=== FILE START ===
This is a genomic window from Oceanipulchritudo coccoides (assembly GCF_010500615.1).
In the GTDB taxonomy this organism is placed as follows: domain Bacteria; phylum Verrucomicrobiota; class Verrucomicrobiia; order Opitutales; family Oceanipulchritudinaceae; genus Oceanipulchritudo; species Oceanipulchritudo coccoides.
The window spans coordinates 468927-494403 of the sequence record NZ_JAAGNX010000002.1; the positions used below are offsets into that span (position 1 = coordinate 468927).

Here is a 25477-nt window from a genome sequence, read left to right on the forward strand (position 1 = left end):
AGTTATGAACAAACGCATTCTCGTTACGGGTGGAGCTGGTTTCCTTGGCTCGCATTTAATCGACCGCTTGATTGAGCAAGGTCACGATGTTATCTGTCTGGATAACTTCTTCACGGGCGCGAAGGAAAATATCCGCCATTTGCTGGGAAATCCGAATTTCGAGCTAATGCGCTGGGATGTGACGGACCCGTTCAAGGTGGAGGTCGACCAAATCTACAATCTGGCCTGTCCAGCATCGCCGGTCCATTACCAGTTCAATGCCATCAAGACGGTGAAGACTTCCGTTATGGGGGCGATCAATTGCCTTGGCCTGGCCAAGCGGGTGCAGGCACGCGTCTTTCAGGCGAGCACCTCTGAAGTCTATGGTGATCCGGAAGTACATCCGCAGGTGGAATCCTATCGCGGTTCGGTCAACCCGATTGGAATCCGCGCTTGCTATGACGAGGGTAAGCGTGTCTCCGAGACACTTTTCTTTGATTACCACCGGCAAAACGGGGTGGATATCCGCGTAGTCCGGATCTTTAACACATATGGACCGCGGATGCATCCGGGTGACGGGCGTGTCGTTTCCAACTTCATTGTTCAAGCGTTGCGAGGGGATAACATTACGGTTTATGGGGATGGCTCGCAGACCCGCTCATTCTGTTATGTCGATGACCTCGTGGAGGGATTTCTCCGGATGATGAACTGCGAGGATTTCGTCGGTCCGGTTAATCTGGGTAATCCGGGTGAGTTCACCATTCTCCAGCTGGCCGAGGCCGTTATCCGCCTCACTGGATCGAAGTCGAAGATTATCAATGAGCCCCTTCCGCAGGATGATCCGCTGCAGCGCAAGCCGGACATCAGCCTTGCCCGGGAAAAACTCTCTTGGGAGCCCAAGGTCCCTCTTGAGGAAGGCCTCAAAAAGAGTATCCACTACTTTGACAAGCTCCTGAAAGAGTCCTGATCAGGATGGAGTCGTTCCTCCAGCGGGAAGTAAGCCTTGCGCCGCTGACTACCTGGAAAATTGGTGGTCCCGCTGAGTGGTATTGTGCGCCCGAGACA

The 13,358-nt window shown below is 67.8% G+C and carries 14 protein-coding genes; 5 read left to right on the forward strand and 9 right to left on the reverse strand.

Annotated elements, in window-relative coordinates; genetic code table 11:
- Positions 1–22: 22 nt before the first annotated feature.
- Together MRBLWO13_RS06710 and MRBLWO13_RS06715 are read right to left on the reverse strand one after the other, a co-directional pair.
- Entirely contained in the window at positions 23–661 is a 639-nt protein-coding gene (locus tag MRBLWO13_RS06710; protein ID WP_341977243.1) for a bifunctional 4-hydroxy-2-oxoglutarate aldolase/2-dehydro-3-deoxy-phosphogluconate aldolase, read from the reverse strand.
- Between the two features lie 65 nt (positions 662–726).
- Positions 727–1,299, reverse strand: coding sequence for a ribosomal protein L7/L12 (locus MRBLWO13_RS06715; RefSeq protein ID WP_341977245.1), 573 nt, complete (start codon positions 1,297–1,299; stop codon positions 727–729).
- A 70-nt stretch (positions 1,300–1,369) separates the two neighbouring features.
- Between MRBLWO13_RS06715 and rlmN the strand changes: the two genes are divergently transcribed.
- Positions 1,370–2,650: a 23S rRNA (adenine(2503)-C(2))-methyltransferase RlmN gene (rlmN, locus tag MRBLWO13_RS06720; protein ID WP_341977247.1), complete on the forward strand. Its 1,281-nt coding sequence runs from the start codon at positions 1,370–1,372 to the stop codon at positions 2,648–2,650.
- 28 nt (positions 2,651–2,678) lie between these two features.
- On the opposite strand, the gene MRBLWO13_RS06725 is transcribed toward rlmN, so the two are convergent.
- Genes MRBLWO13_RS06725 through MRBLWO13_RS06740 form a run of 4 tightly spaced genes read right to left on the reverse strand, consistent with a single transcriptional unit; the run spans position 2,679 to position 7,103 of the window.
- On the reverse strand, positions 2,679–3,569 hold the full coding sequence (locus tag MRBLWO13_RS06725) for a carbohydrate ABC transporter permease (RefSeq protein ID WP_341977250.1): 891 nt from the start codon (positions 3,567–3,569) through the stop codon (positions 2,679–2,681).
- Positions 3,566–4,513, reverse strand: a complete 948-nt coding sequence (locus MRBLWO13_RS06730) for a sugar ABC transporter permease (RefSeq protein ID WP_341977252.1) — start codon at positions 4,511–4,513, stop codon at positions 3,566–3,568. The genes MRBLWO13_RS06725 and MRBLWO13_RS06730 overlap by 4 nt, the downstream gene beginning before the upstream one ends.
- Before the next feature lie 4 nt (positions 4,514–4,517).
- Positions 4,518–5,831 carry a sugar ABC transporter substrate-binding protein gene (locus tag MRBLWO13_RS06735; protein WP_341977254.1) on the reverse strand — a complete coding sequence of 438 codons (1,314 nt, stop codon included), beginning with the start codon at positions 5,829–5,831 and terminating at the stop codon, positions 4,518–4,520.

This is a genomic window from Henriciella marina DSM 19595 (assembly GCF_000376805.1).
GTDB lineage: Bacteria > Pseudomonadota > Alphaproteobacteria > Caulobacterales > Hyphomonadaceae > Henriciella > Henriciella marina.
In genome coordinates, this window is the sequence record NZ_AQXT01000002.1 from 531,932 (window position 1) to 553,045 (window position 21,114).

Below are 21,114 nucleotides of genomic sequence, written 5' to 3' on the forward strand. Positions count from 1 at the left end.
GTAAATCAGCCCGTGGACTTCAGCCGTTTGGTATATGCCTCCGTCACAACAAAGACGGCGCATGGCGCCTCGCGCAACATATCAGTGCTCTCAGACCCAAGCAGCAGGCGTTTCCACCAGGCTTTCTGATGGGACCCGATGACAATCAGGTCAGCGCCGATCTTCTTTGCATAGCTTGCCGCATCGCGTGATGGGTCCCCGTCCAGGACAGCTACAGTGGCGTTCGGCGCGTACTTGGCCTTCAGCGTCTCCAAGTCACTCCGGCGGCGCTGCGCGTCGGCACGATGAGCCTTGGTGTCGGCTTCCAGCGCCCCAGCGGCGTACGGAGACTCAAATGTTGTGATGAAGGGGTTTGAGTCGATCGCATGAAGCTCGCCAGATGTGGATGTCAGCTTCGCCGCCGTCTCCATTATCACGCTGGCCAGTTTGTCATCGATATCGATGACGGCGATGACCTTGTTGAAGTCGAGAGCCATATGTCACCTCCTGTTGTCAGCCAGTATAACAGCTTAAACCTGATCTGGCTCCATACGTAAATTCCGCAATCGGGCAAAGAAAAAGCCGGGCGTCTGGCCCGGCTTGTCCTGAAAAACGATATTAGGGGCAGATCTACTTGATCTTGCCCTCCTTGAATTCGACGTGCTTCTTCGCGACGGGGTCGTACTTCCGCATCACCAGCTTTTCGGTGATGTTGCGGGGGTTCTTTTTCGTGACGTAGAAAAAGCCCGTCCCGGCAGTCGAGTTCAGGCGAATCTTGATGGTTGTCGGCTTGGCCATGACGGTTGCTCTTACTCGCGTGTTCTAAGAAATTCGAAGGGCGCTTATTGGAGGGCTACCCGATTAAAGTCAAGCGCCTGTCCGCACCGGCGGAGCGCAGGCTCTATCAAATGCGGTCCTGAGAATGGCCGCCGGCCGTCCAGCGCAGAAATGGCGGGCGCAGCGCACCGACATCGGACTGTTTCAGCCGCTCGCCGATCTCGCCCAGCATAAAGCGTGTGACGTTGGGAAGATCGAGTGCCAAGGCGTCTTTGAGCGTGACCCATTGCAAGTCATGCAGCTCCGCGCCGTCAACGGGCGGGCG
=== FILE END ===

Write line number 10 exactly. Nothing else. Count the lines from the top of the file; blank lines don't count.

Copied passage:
- Entirely contained in the window at positions 23–661 is a 639-nt protein-coding gene (locus tag MRBLWO13_RS06710; protein ID WP_341977243.1) for a bifunctional 4-hydroxy-2-oxoglutarate aldolase/2-dehydro-3-deoxy-phosphogluconate aldolase, read from the reverse strand.